Your Memory's Museum
Your Memory's Museum

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NYTIMES: After Death, the Remix
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NYTIMES: Bans On Fireworks Lifted to Bring New Tax Revenue
FIREMAN

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NY TIMES - Food on His Mind, and in His Stomach as Well (Action Bronson @ Gramercy Theatre)

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ASAP Rocky x NY Times Interview
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The Lives They Lived: Adam Yauch (via @NYTmag)
“There’s three of us but we’re not the Beatles,” Joseph (Run) Simmons declared — defiantly, if confusingly — on Run-DMC’s 1985 single “King of Rock.” There were also three Beastie Boys, and they weren’t the Beatles, either. But no rap group charted a more Beatles­esque career arc. They started out as lovable goofballs who still seemed to present a threat to parental authority; they went on to inspire a generation just by growing up in public. And of the three Beasties, it was Adam Yauch — also known as MCA — who grew up the most.

The Lives They Lived: Adam Yauch (via @NYTmag)

“There’s three of us but we’re not the Beatles,” Joseph (Run) Simmons declared — defiantly, if confusingly — on Run-DMC’s 1985 single “King of Rock.” There were also three Beastie Boys, and they weren’t the Beatles, either. But no rap group charted a more Beatles­esque career arc. They started out as lovable goofballs who still seemed to present a threat to parental authority; they went on to inspire a generation just by growing up in public. And of the three Beasties, it was Adam Yauch — also known as MCA — who grew up the most.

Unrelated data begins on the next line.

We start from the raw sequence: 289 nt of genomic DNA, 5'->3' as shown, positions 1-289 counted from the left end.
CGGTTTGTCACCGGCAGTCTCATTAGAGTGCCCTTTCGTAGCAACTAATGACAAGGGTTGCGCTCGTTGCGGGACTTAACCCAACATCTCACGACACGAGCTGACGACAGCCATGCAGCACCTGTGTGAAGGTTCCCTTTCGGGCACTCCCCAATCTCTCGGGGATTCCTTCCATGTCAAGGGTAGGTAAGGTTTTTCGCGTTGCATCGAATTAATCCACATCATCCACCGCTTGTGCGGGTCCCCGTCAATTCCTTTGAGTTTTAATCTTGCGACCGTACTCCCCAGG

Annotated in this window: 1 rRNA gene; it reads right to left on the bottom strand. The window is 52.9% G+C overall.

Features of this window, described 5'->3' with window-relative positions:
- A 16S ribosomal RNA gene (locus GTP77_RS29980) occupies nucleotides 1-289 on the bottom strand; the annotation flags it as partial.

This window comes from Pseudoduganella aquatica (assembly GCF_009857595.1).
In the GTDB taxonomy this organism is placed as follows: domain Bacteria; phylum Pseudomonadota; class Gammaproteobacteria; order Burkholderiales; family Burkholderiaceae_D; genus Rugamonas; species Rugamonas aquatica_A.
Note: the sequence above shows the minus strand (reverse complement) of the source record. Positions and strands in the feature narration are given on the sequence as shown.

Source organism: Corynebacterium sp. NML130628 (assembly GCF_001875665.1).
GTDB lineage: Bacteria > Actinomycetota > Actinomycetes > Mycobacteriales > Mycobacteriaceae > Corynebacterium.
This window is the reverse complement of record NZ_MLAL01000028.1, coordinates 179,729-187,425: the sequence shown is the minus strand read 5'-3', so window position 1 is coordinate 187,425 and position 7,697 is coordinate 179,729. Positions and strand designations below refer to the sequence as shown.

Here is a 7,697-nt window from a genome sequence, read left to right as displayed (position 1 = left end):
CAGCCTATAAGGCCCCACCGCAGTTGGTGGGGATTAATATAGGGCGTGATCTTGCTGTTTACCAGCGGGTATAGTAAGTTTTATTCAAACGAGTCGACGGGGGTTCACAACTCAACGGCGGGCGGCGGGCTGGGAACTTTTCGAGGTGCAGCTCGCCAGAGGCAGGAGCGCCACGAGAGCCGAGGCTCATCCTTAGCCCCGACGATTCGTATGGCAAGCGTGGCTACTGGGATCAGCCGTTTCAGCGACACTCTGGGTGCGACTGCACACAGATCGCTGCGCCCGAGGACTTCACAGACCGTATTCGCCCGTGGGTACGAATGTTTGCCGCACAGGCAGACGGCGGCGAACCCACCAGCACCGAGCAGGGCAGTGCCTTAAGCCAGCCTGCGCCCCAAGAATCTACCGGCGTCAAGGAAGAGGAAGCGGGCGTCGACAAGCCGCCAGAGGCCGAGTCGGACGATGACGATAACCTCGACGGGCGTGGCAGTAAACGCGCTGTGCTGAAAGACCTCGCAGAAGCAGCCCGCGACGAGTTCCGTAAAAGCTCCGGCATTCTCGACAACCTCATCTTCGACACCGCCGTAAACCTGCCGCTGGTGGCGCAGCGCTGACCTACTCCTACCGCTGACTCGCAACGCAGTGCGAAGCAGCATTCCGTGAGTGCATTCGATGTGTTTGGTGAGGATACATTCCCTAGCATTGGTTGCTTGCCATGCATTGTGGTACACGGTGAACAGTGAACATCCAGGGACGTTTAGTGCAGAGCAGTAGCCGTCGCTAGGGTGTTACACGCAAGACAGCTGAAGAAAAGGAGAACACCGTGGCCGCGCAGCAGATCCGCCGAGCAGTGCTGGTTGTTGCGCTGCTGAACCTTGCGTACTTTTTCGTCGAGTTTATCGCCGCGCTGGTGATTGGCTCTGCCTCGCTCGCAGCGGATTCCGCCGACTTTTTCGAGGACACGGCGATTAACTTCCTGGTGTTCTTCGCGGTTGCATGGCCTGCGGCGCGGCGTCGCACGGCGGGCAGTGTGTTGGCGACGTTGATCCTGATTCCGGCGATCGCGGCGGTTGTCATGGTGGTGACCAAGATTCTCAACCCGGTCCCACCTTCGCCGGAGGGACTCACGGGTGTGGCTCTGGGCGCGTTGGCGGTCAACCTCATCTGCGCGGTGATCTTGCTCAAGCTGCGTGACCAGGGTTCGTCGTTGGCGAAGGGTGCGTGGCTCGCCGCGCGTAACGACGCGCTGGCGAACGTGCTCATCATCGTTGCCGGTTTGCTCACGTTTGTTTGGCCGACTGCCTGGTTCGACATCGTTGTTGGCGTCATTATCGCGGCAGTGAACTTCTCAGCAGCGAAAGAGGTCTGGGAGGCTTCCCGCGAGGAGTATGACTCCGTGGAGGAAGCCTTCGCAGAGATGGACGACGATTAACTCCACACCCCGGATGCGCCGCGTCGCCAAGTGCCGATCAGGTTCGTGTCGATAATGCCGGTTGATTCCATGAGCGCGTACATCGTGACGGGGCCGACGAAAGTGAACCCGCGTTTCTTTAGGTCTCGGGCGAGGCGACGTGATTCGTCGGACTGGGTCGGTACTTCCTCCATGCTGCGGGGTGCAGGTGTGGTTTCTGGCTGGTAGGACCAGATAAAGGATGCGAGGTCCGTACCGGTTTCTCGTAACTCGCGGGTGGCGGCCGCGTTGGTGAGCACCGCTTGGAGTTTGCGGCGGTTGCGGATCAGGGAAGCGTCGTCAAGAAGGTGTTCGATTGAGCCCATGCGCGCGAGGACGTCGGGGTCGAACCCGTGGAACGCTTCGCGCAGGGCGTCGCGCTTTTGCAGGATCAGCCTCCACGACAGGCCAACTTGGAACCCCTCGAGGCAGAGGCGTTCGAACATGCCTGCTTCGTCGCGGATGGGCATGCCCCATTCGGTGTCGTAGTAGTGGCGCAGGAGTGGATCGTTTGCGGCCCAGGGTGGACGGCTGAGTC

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The Lives They Lived: Stay High 149 (via @NYTmag)
It’s hard to resist the Rip Van Winkle comparison. When Wayne Roberts showed up at a graffiti-art show in Greenpoint, Brooklyn, in 2000, after being AWOL for 20-odd years thanks to a heroin habit, he re-emerged to a city that was radically different from the one he dropped out of. According to his biographer, Chris Pape, Roberts brought a new sort of bravado and style to the graffiti world in the early ’70s with his tag, STAY HIGH 149, and Smoker figure — a copy of the logo from the British TV show “The Saint,” adorned with a joint at its lips.

The Lives They Lived: Stay High 149 (via @NYTmag)

It’s hard to resist the Rip Van Winkle comparison. When Wayne Roberts showed up at a graffiti-art show in Greenpoint, Brooklyn, in 2000, after being AWOL for 20-odd years thanks to a heroin habit, he re-emerged to a city that was radically different from the one he dropped out of. According to his biographer, Chris Pape, Roberts brought a new sort of bravado and style to the graffiti world in the early ’70s with his tag, STAY HIGH 149, and Smoker figure — a copy of the logo from the British TV show “The Saint,” adorned with a joint at its lips.